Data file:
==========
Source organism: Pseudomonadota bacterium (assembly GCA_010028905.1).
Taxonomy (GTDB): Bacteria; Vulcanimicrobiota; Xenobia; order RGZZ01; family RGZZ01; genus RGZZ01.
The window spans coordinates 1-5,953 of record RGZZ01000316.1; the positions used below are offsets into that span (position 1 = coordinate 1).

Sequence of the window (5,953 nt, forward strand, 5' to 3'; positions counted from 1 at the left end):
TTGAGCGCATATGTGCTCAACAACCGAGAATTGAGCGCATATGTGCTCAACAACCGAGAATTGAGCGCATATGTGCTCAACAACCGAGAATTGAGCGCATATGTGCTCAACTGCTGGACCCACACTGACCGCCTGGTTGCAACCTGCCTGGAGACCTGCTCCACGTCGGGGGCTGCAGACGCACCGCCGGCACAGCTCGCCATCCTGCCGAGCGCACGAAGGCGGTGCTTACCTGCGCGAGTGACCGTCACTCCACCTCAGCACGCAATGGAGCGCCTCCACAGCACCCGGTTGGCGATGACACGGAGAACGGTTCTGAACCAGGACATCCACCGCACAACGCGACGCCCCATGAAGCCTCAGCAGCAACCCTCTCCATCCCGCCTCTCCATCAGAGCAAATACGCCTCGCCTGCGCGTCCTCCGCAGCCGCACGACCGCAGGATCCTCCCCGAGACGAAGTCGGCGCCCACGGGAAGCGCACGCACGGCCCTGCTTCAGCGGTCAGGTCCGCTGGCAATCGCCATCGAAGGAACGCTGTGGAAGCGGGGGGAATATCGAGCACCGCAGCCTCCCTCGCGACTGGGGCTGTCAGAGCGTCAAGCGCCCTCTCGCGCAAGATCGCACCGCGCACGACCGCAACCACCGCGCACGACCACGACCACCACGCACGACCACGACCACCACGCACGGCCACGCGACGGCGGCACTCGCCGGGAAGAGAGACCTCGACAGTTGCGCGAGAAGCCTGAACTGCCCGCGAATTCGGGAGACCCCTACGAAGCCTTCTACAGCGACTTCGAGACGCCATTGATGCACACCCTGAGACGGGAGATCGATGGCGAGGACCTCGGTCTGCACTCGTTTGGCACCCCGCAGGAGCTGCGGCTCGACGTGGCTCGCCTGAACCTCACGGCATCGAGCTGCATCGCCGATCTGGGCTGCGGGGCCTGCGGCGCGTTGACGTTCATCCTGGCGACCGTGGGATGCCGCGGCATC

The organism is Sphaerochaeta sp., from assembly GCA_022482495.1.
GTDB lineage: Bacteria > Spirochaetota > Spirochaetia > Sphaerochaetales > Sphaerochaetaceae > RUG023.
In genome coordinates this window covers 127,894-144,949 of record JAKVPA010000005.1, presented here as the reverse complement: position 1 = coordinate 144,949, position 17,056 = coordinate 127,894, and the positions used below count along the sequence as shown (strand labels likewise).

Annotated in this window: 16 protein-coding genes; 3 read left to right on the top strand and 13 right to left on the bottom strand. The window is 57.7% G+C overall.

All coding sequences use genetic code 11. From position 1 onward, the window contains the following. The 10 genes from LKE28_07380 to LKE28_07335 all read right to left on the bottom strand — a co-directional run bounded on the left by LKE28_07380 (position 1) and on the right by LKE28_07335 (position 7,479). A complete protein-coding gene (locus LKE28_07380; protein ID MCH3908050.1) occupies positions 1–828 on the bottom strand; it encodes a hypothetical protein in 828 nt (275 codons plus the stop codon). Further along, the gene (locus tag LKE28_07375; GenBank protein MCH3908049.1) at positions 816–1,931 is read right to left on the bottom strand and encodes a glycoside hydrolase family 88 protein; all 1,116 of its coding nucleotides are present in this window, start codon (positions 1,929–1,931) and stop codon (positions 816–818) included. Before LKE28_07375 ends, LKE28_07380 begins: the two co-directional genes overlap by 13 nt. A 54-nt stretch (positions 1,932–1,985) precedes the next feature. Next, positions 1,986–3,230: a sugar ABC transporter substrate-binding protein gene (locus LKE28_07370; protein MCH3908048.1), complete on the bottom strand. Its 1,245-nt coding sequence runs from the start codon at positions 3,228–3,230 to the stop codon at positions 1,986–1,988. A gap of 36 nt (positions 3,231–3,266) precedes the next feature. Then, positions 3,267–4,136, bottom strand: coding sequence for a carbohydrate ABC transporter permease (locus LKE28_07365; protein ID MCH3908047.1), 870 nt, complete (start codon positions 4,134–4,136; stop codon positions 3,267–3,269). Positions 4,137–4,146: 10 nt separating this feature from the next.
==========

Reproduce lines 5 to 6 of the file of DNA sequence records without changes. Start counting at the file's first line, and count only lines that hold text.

TTGAGCGCATATGTGCTCAACAACCGAGAATTGAGCGCATATGTGCTCAACAACCGAGAATTGAGCGCATATGTGCTCAACAACCGAGAATTGAGCGCATATGTGCTCAACTGCTGGACCCACACTGACCGCCTGGTTGCAACCTGCCTGGAGACCTGCTCCACGTCGGGGGCTGCAGACGCACCGCCGGCACAGCTCGCCATCCTGCCGAGCGCACGAAGGCGGTGCTTACCTGCGCGAGTGACCGTCACTCCACCTCAGCACGCAATGGAGCGCCTCCACAGCACCCGGTTGGCGATGACACGGAGAACGGTTCTGAACCAGGACATCCACCGCACAACGCGACGCCCCATGAAGCCTCAGCAGCAACCCTCTCCATCCCGCCTCTCCATCAGAGCAAATACGCCTCGCCTGCGCGTCCTCCGCAGCCGCACGACCGCAGGATCCTCCCCGAGACGAAGTCGGCGCCCACGGGAAGCGCACGCACGGCCCTGCTTCAGCGGTCAGGTCCGCTGGCAATCGCCATCGAAGGAACGCTGTGGAAGCGGGGGGAATATCGAGCACCGCAGCCTCCCTCGCGACTGGGGCTGTCAGAGCGTCAAGCGCCCTCTCGCGCAAGATCGCACCGCGCACGACCGCAACCACCGCGCACGACCACGACCACCACGCACGACCACGACCACCACGCACGGCCACGCGACGGCGGCACTCGCCGGGAAGAGAGACCTCGACAGTTGCGCGAGAAGCCTGAACTGCCCGCGAATTCGGGAGACCCCTACGAAGCCTTCTACAGCGACTTCGAGACGCCATTGATGCACACCCTGAGACGGGAGATCGATGGCGAGGACCTCGGTCTGCACTCGTTTGGCACCCCGCAGGAGCTGCGGCTCGACGTGGCTCGCCTGAACCTCACGGCATCGAGCTGCATCGCCGATCTGGGCTGCGGGGCCTGCGGCGCGTTGACGTTCATCCTGGCGACCGTGGGATGCCGCGGCATC

The organism is Sphaerochaeta sp., from assembly GCA_022482495.1.